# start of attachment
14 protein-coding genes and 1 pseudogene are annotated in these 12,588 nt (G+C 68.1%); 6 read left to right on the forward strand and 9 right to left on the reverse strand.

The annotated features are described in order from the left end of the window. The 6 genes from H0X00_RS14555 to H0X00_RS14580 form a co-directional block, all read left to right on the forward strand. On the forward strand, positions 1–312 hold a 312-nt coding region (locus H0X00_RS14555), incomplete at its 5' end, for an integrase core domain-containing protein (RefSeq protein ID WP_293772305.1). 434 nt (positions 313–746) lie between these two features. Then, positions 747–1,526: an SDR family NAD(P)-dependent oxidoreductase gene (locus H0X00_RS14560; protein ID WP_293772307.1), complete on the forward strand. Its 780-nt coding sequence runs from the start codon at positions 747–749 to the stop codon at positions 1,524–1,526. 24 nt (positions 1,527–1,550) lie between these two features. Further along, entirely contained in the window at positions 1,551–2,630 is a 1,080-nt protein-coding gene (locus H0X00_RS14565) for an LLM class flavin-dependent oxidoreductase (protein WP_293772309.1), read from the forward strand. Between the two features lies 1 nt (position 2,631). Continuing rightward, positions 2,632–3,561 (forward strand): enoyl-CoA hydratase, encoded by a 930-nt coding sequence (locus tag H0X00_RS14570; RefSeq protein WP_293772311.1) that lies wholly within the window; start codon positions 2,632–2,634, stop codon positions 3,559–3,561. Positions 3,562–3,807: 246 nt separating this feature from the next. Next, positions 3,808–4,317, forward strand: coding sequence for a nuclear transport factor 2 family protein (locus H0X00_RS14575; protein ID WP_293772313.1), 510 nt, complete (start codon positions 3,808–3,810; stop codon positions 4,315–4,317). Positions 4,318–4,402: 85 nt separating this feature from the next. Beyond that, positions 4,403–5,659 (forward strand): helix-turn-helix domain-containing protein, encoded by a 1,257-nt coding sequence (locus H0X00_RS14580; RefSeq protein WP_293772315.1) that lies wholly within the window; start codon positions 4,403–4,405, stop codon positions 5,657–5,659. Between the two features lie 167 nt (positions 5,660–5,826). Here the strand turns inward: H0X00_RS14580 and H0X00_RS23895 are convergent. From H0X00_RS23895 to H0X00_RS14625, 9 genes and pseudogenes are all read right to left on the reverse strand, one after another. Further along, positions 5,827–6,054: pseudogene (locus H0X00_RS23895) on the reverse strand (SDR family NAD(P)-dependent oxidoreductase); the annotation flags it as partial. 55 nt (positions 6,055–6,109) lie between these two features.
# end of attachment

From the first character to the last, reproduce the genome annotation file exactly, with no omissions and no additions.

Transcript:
14 protein-coding genes and 1 pseudogene are annotated in these 12,588 nt (G+C 68.1%); 6 read left to right on the forward strand and 9 right to left on the reverse strand.

The annotated features are described in order from the left end of the window. The 6 genes from H0X00_RS14555 to H0X00_RS14580 form a co-directional block, all read left to right on the forward strand. On the forward strand, positions 1–312 hold a 312-nt coding region (locus H0X00_RS14555), incomplete at its 5' end, for an integrase core domain-containing protein (RefSeq protein ID WP_293772305.1). 434 nt (positions 313–746) lie between these two features. Then, positions 747–1,526: an SDR family NAD(P)-dependent oxidoreductase gene (locus H0X00_RS14560; protein ID WP_293772307.1), complete on the forward strand. Its 780-nt coding sequence runs from the start codon at positions 747–749 to the stop codon at positions 1,524–1,526. 24 nt (positions 1,527–1,550) lie between these two features. Further along, entirely contained in the window at positions 1,551–2,630 is a 1,080-nt protein-coding gene (locus H0X00_RS14565) for an LLM class flavin-dependent oxidoreductase (protein WP_293772309.1), read from the forward strand. Between the two features lies 1 nt (position 2,631). Continuing rightward, positions 2,632–3,561 (forward strand): enoyl-CoA hydratase, encoded by a 930-nt coding sequence (locus tag H0X00_RS14570; RefSeq protein WP_293772311.1) that lies wholly within the window; start codon positions 2,632–2,634, stop codon positions 3,559–3,561. Positions 3,562–3,807: 246 nt separating this feature from the next. Next, positions 3,808–4,317, forward strand: coding sequence for a nuclear transport factor 2 family protein (locus H0X00_RS14575; protein ID WP_293772313.1), 510 nt, complete (start codon positions 3,808–3,810; stop codon positions 4,315–4,317). Positions 4,318–4,402: 85 nt separating this feature from the next. Beyond that, positions 4,403–5,659 (forward strand): helix-turn-helix domain-containing protein, encoded by a 1,257-nt coding sequence (locus H0X00_RS14580; RefSeq protein WP_293772315.1) that lies wholly within the window; start codon positions 4,403–4,405, stop codon positions 5,657–5,659. Between the two features lie 167 nt (positions 5,660–5,826). Here the strand turns inward: H0X00_RS14580 and H0X00_RS23895 are convergent. From H0X00_RS23895 to H0X00_RS14625, 9 genes and pseudogenes are all read right to left on the reverse strand, one after another. Further along, positions 5,827–6,054: pseudogene (locus H0X00_RS23895) on the reverse strand (SDR family NAD(P)-dependent oxidoreductase); the annotation flags it as partial. 55 nt (positions 6,055–6,109) lie between these two features.